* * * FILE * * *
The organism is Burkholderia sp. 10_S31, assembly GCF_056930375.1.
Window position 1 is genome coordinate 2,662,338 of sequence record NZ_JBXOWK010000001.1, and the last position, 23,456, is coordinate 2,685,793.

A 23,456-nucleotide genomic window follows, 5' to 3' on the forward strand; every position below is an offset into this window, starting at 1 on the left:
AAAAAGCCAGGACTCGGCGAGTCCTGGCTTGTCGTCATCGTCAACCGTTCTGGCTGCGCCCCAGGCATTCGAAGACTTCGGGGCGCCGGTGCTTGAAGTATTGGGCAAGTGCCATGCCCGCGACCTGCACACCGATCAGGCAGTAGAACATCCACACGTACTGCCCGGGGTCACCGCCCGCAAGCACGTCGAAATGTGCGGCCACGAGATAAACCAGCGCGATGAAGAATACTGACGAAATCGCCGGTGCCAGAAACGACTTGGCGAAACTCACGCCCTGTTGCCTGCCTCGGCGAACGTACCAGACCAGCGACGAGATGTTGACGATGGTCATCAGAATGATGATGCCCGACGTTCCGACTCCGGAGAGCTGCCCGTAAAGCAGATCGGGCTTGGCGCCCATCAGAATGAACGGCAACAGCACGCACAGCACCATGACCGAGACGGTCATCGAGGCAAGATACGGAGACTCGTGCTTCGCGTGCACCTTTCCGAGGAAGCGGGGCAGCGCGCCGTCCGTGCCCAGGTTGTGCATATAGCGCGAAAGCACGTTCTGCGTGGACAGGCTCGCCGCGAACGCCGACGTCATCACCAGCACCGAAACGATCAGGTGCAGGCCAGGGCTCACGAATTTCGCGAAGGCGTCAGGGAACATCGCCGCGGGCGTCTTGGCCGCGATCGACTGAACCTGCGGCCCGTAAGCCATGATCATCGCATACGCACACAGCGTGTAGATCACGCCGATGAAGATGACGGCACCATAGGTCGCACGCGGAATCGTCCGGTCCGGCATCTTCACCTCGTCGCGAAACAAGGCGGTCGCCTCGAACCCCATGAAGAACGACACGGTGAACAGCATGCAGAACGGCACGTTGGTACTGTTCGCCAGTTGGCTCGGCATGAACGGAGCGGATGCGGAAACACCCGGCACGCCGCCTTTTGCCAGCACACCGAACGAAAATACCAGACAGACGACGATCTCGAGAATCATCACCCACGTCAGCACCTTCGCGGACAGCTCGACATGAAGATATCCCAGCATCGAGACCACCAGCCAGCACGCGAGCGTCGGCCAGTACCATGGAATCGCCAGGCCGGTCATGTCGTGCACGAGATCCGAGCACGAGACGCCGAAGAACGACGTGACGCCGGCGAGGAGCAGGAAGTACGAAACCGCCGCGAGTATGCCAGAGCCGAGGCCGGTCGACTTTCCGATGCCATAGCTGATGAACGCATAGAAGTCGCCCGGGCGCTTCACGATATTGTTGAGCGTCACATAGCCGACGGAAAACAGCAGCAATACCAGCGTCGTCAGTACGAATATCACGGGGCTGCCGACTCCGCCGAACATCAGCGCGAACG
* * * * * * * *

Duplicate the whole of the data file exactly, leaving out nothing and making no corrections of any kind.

The organism is Burkholderia sp. 10_S31, assembly GCF_056930375.1.
Window position 1 is genome coordinate 2,662,338 of sequence record NZ_JBXOWK010000001.1, and the last position, 23,456, is coordinate 2,685,793.

A 23,456-nucleotide genomic window follows, 5' to 3' on the forward strand; every position below is an offset into this window, starting at 1 on the left:
AAAAAGCCAGGACTCGGCGAGTCCTGGCTTGTCGTCATCGTCAACCGTTCTGGCTGCGCCCCAGGCATTCGAAGACTTCGGGGCGCCGGTGCTTGAAGTATTGGGCAAGTGCCATGCCCGCGACCTGCACACCGATCAGGCAGTAGAACATCCACACGTACTGCCCGGGGTCACCGCCCGCAAGCACGTCGAAATGTGCGGCCACGAGATAAACCAGCGCGATGAAGAATACTGACGAAATCGCCGGTGCCAGAAACGACTTGGCGAAACTCACGCCCTGTTGCCTGCCTCGGCGAACGTACCAGACCAGCGACGAGATGTTGACGATGGTCATCAGAATGATGATGCCCGACGTTCCGACTCCGGAGAGCTGCCCGTAAAGCAGATCGGGCTTGGCGCCCATCAGAATGAACGGCAACAGCACGCACAGCACCATGACCGAGACGGTCATCGAGGCAAGATACGGAGACTCGTGCTTCGCGTGCACCTTTCCGAGGAAGCGGGGCAGCGCGCCGTCCGTGCCCAGGTTGTGCATATAGCGCGAAAGCACGTTCTGCGTGGACAGGCTCGCCGCGAACGCCGACGTCATCACCAGCACCGAAACGATCAGGTGCAGGCCAGGGCTCACGAATTTCGCGAAGGCGTCAGGGAACATCGCCGCGGGCGTCTTGGCCGCGATCGACTGAACCTGCGGCCCGTAAGCCATGATCATCGCATACGCACACAGCGTGTAGATCACGCCGATGAAGATGACGGCACCATAGGTCGCACGCGGAATCGTCCGGTCCGGCATCTTCACCTCGTCGCGAAACAAGGCGGTCGCCTCGAACCCCATGAAGAACGACACGGTGAACAGCATGCAGAACGGCACGTTGGTACTGTTCGCCAGTTGGCTCGGCATGAACGGAGCGGATGCGGAAACACCCGGCACGCCGCCTTTTGCCAGCACACCGAACGAAAATACCAGACAGACGACGATCTCGAGAATCATCACCCACGTCAGCACCTTCGCGGACAGCTCGACATGAAGATATCCCAGCATCGAGACCACCAGCCAGCACGCGAGCGTCGGCCAGTACCATGGAATCGCCAGGCCGGTCATGTCGTGCACGAGATCCGAGCACGAGACGCCGAAGAACGACGTGACGCCGGCGAGGAGCAGGAAGTACGAAACCGCCGCGAGTATGCCAGAGCCGAGGCCGGTCGACTTTCCGATGCCATAGCTGATGAACGCATAGAAGTCGCCCGGGCGCTTCACGATATTGTTGAGCGTCACATAGCCGACGGAAAACAGCAGCAATACCAGCGTCGTCAGTACGAATATCACGGGGCTGCCGACTCCGCCGAACATCAGCGCGAACG